Jolyon Palmer says that the Brazilian Grand Prix was "the most dangerous race" he has ever been in, largely because the spray made it hard to see on the circuit’s curving pit straight.
Palmer retired after damaging his front suspension in a collision with the Toro Rosso of Daniil Kvyat after the first safety car restart.
“It was the most dangerous race I’ve been in,” said the Renault driver two weeks on from the Interlagos race.
“We can accept spray as racing drivers, coming up through the ranks I’ve had that situation all the time. In Brazil there was aquaplaning, fine, but it was being blind, and having to go round the corner as well. You have to work out where the corner goes.
"You’re going quite quickly at that point, you know somewhere you’re going to hit the pit wall if you go too tight on the corner, and then obviously the track that you’re aiming for, but then if you go and miss it you’re going to be on the outside.
“What I think is difficult for people to understand is that you’re going quick, also there’s no grip, you can’t exactly place the car where you want to.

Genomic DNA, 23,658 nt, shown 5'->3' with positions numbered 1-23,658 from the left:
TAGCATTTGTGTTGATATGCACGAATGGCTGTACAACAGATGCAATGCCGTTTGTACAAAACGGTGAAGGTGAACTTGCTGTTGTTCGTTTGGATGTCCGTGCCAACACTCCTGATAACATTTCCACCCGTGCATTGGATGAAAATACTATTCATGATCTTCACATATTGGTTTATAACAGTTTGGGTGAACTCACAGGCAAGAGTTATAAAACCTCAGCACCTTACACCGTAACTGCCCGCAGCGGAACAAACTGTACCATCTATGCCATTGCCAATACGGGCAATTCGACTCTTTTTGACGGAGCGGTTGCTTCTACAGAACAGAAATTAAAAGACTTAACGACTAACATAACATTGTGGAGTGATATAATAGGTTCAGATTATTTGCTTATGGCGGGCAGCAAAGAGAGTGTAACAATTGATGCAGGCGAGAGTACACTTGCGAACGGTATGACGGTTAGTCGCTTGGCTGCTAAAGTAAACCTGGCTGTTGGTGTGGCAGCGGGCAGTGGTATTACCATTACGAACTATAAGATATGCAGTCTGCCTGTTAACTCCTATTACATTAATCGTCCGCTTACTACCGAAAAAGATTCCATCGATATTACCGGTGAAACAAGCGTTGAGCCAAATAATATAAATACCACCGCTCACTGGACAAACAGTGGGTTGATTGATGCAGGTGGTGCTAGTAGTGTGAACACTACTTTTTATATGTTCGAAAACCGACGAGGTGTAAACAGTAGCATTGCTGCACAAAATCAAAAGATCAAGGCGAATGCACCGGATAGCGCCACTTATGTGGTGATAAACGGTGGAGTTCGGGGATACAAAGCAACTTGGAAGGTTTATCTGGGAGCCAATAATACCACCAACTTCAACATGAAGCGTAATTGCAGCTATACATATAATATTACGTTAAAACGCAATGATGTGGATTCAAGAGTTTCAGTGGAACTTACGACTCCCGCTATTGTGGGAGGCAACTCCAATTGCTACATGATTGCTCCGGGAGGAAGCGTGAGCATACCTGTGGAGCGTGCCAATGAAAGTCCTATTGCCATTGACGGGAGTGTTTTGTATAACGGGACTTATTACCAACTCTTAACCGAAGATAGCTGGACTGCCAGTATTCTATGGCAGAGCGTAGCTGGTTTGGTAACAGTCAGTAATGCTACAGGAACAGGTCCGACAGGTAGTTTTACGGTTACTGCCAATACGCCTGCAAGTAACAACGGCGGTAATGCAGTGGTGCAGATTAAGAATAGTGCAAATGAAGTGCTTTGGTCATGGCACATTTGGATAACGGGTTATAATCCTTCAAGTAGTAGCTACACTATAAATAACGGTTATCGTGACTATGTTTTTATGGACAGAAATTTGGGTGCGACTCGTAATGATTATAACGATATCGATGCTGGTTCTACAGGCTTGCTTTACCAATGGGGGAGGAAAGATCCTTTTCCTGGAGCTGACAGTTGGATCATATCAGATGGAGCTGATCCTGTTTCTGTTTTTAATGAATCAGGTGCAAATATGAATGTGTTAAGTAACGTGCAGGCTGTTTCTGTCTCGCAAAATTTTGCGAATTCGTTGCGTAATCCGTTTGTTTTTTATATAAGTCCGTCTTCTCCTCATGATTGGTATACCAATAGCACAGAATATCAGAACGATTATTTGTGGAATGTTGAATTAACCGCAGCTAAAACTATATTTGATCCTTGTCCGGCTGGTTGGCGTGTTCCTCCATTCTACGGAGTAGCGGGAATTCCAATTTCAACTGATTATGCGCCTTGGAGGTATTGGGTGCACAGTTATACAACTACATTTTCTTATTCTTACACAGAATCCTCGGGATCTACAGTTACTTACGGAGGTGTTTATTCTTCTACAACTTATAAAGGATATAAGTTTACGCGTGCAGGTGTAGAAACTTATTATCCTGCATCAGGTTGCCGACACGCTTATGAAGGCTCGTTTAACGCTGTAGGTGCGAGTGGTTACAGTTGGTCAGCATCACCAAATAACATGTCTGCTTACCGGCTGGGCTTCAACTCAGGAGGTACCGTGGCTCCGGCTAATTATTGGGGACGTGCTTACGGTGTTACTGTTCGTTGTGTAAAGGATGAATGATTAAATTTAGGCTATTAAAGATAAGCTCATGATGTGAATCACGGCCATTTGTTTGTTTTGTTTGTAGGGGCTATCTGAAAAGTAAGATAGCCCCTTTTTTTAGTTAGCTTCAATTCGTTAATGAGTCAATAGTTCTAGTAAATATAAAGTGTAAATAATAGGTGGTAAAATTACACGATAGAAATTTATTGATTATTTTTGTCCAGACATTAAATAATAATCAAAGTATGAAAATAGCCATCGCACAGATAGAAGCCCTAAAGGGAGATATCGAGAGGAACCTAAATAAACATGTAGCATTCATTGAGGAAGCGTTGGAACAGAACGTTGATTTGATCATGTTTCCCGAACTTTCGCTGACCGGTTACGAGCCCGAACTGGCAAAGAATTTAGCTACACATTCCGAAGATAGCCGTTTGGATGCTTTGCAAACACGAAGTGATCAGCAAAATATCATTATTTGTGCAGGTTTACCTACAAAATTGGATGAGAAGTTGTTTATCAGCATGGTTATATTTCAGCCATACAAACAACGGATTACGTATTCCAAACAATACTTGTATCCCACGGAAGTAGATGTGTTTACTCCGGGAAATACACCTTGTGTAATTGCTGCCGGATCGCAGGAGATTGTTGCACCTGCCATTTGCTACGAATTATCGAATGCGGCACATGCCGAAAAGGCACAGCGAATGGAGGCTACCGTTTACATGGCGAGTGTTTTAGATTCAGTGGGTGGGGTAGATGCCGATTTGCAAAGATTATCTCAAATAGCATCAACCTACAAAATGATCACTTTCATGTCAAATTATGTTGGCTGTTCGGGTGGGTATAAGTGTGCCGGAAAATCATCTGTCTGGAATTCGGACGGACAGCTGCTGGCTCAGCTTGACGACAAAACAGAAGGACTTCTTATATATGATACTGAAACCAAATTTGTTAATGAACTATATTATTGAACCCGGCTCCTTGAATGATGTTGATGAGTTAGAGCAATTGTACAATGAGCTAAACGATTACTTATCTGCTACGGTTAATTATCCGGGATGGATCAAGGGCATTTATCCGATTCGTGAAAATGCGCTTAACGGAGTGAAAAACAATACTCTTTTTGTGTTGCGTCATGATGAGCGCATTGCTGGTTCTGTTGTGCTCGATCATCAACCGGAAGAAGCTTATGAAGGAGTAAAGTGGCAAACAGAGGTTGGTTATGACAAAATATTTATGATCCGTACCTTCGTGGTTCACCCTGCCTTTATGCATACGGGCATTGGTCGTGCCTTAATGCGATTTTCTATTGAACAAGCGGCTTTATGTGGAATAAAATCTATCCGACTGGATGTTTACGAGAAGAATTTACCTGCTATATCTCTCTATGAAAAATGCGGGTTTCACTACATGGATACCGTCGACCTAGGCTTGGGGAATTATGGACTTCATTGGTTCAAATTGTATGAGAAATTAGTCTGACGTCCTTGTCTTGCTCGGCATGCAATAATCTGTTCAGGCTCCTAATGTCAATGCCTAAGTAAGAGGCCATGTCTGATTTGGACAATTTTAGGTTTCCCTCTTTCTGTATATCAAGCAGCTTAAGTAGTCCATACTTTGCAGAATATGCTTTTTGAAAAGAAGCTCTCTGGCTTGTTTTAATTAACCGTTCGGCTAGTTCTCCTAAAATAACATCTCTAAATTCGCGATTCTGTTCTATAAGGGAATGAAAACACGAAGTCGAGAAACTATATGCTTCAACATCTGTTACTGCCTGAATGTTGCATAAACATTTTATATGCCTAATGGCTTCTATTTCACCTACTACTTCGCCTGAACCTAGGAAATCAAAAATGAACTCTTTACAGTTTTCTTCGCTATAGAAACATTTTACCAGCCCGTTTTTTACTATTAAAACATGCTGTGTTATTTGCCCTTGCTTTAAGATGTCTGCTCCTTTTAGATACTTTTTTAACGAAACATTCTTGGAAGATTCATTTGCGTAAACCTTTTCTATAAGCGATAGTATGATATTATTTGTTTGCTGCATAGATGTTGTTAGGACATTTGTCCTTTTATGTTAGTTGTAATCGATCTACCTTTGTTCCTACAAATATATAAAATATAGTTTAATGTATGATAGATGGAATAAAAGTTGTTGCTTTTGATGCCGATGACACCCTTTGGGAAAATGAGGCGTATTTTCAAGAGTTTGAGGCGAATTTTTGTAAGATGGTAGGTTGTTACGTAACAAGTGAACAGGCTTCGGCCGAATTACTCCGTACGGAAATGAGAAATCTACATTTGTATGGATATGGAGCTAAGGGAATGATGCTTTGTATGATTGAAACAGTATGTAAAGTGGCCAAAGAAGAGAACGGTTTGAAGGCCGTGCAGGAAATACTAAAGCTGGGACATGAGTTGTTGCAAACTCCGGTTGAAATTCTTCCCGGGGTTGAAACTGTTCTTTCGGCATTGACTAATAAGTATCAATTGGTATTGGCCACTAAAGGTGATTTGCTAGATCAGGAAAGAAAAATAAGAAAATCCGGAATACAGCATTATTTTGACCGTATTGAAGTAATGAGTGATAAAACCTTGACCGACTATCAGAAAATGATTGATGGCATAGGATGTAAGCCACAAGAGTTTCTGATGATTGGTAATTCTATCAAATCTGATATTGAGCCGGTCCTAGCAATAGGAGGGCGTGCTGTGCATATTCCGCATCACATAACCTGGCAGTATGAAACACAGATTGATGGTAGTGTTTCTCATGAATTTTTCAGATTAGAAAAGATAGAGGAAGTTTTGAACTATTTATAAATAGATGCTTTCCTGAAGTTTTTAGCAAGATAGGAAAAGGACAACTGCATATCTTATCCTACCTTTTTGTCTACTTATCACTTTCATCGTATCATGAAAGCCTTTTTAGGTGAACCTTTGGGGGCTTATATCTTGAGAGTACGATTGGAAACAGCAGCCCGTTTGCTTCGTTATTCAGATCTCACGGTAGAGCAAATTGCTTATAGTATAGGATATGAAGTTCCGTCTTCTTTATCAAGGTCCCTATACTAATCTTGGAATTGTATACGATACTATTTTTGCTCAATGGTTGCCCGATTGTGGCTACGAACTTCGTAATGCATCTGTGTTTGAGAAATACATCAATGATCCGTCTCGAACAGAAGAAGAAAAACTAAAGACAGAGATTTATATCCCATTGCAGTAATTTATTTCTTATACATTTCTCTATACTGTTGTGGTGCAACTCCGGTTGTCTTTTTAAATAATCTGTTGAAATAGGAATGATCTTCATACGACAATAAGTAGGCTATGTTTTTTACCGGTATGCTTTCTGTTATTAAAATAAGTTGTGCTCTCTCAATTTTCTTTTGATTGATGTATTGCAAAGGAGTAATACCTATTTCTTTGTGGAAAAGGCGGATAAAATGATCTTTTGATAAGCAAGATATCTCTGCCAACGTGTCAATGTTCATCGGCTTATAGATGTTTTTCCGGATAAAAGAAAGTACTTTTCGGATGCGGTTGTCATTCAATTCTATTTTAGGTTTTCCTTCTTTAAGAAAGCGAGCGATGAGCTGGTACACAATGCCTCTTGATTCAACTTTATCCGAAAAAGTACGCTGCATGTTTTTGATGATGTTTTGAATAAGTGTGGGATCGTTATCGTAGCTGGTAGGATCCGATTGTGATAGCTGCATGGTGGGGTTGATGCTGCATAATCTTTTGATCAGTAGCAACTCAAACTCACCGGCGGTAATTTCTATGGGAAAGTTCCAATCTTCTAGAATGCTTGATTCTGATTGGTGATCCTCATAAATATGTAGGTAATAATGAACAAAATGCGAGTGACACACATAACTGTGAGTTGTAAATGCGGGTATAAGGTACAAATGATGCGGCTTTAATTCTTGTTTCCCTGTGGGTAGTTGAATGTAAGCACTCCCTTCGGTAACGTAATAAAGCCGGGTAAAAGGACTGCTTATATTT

"When you’re going in a straight line in spray, you know you’re going in a straight line, and then you brake. But when you’ve got to turn a corner blind, it’s more challenging.”
Palmer added the situation was even harder for drivers down the field: “The guys have at the front had a clear view, and if I had a clear view, it’s okay to race. The spray just hangs in the air.
"If you’re five cars back you get the spray from five cars, if you’re 20 cars back you get the spray from 20 cars, and they’re all doing different lines, so wherever you go, there’s nowhere to have a clear view.
"It’s part of racing. I don’t mind spray, it’s just how it is, but at that particular track it’s difficult because the straight is curved and you need to steer as well.”
Regarding his race-ending collision with Kvyat, Palmer reiterated that he did not see the Toro Rosso at the point where they made contact.
“I couldn’t see a thing," he recalled. "When it was low-speed, I could see where he was, and I could see I was gaining a lot. I had a lot more grip than him, so I was waiting as I came up the hill.
"I think I thought I was round the corner already, so I started going to the inside of where I thought he was, and then next thing I knew I was like ‘Oh the track goes there,’ and then I hit him.
“On those safety car restarts, when you’re further back, you’re blind. Someone might as well just put their hand over your eyes, there’s literally nothing.
"So you’re trying to find the slightest bit of information you can get, and for me that bit of information was the car in front, and I hit him.
"It’s not a nice situation to be in. You have to be as on it as you can be. I had so much more grip, and when you have more grip you’re going to want to overtake.”